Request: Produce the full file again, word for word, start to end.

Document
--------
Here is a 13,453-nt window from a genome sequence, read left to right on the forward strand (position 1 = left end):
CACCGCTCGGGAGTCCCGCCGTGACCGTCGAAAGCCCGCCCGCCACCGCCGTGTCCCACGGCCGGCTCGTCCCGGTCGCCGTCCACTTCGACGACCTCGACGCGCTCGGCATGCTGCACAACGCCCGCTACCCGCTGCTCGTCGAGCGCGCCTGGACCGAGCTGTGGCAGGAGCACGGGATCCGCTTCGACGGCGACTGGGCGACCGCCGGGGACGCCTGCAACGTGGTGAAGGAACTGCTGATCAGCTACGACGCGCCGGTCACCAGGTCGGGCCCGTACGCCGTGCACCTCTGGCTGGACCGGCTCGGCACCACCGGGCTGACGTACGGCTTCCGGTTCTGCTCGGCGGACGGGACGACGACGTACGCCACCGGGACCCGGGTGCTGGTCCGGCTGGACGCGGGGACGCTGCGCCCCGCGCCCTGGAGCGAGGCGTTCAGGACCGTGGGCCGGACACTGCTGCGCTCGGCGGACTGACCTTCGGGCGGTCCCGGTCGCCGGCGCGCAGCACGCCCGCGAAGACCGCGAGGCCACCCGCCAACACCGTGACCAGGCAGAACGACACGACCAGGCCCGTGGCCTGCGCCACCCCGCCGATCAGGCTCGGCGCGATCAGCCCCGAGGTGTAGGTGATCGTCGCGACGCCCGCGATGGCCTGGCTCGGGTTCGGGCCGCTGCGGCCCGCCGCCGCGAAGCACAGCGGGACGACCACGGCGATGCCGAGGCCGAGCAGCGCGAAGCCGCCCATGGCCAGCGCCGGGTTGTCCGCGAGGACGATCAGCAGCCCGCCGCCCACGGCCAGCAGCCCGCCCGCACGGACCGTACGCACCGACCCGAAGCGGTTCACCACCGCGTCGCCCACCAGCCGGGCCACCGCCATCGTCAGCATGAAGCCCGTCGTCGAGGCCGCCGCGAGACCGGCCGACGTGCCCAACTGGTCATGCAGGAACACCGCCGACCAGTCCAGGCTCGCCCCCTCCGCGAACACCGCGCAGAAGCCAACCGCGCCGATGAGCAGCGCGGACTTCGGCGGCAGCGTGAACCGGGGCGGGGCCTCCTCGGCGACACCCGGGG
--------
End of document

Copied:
Here is a 13,453-nt window from a genome sequence, read left to right on the forward strand (position 1 = left end):
CACCGCTCGGGAGTCCCGCCGTGACCGTCGAAAGCCCGCCCGCCACCGCCGTGTCCCACGGCCGGCTCGTCCCGGTCGCCGTCCACTTCGACGACCTCGACGCGCTCGGCATGCTGCACAACGCCCGCTACCCGCTGCTCGTCGAGCGCGCCTGGACCGAGCTGTGGCAGGAGCACGGGATCCGCTTCGACGGCGACTGGGCGACCGCCGGGGACGCCTGCAACGTGGTGAAGGAACTGCTGATCAGCTACGACGCGCCGGTCACCAGGTCGGGCCCGTACGCCGTGCACCTCTGGCTGGACCGGCTCGGCACCACCGGGCTGACGTACGGCTTCCGGTTCTGCTCGGCGGACGGGACGACGACGTACGCCACCGGGACCCGGGTGCTGGTCCGGCTGGACGCGGGGACGCTGCGCCCCGCGCCCTGGAGCGAGGCGTTCAGGACCGTGGGCCGGACACTGCTGCGCTCGGCGGACTGACCTTCGGGCGGTCCCGGTCGCCGGCGCGCAGCACGCCCGCGAAGACCGCGAGGCCACCCGCCAACACCGTGACCAGGCAGAACGACACGACCAGGCCCGTGGCCTGCGCCACCCCGCCGATCAGGCTCGGCGCGATCAGCCCCGAGGTGTAGGTGATCGTCGCGACGCCCGCGATGGCCTGGCTCGGGTTCGGGCCGCTGCGGCCCGCCGCCGCGAAGCACAGCGGGACGACCACGGCGATGCCGAGGCCGAGCAGCGCGAAGCCGCCCATGGCCAGCGCCGGGTTGTCCGCGAGGACGATCAGCAGCCCGCCGCCCACGGCCAGCAGCCCGCCCGCACGGACCGTACGCACCGACCCGAAGCGGTTCACCACCGCGTCGCCCACCAGCCGGGCCACCGCCATCGTCAGCATGAAGCCCGTCGTCGAGGCCGCCGCGAGACCGGCCGACGTGCCCAACTGGTCATGCAGGAACACCGCCGACCAGTCCAGGCTCGCCCCCTCCGCGAACACCGCGCAGAAGCCAACCGCGCCGATGAGCAGCGCGGACTTCGGCGGCAGCGTGAACCGGGGCGGGGCCTCCTCGGCGACACCCGGGG